Some 200 foreigners left Afghanistan on a commercial flight out of Kabul on Thursday, the first such large-scale departure since U.S. and other forces completed their frantic withdrawal over a week ago.
The Qatar Airways flight to Doha marked a breakthrough in the bumpy coordination between the U.S. and Afghanistan’s new Taliban rulers. A days-long standoff over charter planes at another airport has left dozens of passengers stranded.
A senior U.S. official, who spoke on condition of anonymity because he wasn’t authorized to talk to the media, provided the number of Westerners on the Qatar flight and said two senior Taliban officials helped facilitate the departure — the new foreign minister and deputy prime minister.
Americans, U.S. green card holders and other nationalities, including Germans, Hungarians and Canadians, were aboard, the official said.
Qatari envoy Mutlaq bin Majed al-Qahtani said another 200 passengers will leave Afghanistan on Friday. A diplomat, who spoke on condition of anonymity, also because he was not authorized to speak to the media, said foreigners, including Americans, will depart in the next couple of days.
It was not immediately clear how many Americans were on board Thursday and how many were still in Afghanistan. White House press secretary Jen Psaki said before the flight that the U.S. believed roughly 100 American citizens remained in the country.
Many thousands of Afghans remain desperate to flee the country for fear of what Taliban rule might hold. The Taliban have repeatedly said foreigners and Afghans with proper travel documents could leave the country. But their assurances have been meet with skepticism, even with the departure of the Qatar flight.
U.S. lawmakers, veterans groups and others are pressing the Biden administration to ensure that former Afghan military interpreters and others who could be in danger of Taliban reprisals for working with the Americans are allowed to leave.
As Taliban authorities patrolled the tarmac on Thursday, passengers presented their documents for inspection and dogs sniffed luggage laid out on the ground. Some veteran airport employees had returned to their jobs after fleeing during the harrowing chaos of the U.S.-led airlift.
Irfan Popalzai, 12, boarded the flight with his mother and five brothers and sisters. He said his family lives in Maryland.
“I am an Afghan, but you know I am from America and I am so excited” to leave, he said.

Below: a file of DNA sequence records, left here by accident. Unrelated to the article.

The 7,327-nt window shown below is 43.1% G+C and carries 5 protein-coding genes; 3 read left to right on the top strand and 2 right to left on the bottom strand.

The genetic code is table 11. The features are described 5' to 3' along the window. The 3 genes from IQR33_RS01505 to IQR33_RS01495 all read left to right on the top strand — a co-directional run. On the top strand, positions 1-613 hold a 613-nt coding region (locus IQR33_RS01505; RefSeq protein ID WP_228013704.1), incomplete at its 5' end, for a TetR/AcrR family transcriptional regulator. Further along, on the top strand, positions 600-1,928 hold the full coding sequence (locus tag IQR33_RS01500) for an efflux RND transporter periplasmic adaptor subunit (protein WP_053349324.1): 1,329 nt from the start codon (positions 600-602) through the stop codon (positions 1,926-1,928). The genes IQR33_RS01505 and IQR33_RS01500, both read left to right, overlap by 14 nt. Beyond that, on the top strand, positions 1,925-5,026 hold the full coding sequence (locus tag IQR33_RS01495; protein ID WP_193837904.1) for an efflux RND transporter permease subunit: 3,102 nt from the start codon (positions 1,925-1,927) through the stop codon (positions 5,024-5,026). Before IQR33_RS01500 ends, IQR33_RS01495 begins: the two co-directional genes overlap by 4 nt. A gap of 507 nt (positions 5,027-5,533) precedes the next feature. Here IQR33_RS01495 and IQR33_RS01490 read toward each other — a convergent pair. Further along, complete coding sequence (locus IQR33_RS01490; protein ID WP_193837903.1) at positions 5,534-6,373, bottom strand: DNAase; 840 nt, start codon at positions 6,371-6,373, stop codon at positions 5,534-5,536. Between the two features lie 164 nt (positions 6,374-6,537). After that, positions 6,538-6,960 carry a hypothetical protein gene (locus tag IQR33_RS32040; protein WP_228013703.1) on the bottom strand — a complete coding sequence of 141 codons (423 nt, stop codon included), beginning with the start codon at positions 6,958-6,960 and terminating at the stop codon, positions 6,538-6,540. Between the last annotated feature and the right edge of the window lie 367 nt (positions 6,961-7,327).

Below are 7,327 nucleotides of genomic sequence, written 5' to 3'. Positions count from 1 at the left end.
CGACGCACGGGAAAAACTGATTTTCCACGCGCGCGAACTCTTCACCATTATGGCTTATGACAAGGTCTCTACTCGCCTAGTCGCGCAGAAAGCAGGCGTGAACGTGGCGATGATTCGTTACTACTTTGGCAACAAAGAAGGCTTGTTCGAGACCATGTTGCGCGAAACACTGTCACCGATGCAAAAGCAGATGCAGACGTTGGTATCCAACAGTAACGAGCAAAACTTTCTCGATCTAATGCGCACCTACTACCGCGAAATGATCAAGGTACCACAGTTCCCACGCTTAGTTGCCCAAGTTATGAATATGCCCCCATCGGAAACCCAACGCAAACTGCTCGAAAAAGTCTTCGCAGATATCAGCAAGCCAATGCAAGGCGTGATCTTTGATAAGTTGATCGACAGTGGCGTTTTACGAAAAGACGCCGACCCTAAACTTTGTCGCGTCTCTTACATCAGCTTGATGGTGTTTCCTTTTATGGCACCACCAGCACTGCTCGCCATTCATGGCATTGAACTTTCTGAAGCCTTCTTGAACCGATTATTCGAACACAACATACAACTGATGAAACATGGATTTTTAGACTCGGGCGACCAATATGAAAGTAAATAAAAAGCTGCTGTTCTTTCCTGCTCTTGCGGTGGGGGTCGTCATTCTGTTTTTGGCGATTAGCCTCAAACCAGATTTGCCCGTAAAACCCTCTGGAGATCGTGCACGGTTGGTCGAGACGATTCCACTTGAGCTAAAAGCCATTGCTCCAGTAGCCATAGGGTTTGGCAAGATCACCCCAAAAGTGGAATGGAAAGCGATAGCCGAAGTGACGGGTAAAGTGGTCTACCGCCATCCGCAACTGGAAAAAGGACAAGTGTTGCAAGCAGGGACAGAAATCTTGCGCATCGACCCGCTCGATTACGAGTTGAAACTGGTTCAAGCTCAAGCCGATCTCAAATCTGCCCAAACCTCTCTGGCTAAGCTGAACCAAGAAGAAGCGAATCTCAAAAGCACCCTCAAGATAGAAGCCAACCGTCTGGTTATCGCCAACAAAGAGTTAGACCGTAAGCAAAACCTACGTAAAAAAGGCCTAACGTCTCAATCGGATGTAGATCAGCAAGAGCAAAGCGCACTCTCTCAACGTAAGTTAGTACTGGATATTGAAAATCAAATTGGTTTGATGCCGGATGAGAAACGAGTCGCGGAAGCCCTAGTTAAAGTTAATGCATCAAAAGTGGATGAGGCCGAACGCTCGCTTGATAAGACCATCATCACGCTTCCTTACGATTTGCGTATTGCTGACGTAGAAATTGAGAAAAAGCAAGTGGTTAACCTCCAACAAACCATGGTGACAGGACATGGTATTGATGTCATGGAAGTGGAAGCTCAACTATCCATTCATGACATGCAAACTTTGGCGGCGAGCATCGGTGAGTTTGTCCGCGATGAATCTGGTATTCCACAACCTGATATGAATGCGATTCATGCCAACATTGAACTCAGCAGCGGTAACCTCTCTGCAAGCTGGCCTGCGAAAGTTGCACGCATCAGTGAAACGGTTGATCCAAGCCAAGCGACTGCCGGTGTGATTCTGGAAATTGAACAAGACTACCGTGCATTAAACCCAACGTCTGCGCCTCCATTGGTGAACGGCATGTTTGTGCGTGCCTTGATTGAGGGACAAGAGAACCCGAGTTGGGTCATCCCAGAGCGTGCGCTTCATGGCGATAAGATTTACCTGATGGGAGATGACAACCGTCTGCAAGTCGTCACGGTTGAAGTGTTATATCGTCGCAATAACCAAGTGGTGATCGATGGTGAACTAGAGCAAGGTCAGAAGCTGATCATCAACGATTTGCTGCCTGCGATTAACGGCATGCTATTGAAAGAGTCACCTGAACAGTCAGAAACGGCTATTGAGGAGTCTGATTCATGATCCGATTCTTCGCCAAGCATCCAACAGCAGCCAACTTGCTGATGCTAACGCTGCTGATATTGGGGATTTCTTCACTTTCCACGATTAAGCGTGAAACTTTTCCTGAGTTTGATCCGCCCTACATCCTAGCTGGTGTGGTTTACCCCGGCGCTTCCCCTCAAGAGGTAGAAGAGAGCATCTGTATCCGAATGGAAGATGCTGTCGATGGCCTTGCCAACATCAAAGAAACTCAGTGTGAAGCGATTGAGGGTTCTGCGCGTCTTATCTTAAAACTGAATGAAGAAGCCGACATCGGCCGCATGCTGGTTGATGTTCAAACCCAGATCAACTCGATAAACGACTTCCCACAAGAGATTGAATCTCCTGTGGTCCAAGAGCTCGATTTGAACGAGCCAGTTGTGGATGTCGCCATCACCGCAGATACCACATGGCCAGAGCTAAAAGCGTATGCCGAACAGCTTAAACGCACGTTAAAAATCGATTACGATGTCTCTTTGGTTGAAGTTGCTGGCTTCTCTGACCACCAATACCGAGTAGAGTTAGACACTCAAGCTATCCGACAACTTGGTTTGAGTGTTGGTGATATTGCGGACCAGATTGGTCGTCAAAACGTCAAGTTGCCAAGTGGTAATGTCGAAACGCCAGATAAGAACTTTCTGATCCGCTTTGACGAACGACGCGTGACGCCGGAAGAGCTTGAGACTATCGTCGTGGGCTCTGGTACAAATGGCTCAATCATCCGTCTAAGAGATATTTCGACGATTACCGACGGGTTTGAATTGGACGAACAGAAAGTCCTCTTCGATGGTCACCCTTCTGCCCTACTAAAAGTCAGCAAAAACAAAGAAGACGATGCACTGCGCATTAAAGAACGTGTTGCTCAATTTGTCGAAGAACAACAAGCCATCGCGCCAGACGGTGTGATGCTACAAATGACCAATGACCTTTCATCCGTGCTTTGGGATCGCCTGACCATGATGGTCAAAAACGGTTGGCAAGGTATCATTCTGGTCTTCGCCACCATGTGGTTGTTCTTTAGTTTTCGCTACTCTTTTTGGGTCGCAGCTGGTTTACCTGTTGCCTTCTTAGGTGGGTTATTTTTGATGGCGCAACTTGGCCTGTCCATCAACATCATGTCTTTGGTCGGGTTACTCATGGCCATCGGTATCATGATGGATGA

Before the flight took off, Qatari officials gathered on the tarmac of the Kabul airport to announce it was ready for the resumption of international commercial flights after days of repairs.
Extensive damage in the frenzied final days of the U.S. airlift that evacuated over 100,000 people had raised questions about how soon regular commercial service could resume. Experts from Qatar and Turkey have been racing to restore operations.
“I can clearly say that this is a historic day in the history of Afghanistan as Kabul airport is now operational,” al-Qahtani said.
“Call it what you want, a charter or a commercial flight, everyone has tickets and boarding passes,” he added. “Hopefully, life is becoming normal in Afghanistan.”
The flight was the first to take off from Kabul airport since American forces left the country at the end of August. The accompanying scenes of chaos, including Afghans plunging to their deaths from the sides of military aircraft on takeoff and a suicide bombing that killed 169 Afghans and 13 U.S. service members, came to define the fraught end to America’s two-decade war.
Qahtani said the airport’s radar is now active and covering some 70 miles (112 kilometers) after U.S. forces left it inoperable. Authorities coordinated with Pakistan as they tried to fix control over the airspace, he added. Flights are restricted to daytime hours.
The airport is also no longer the Hamid Karzai International Airport, but rather simply Kabul International Airport, the name of the former Afghan president removed. Several Taliban white flags flew from the terminal, which was emblazoned “The Islamic Emirate seeks peaceful and positive relations with the world.”
Hundreds of other Afghans who say they are at risk because of their work with the Americans have gathered for more than a week in the northern city of Mazar-e-Sharif, waiting for permission to board chartered evacuation flights. Many of them are believed not to have the necessary travel documents.
Despite skepticism around the world, the Taliban have promised that Afghans who worked for the Americans will not be targeted.
—Kathy Gannon, The Associated Press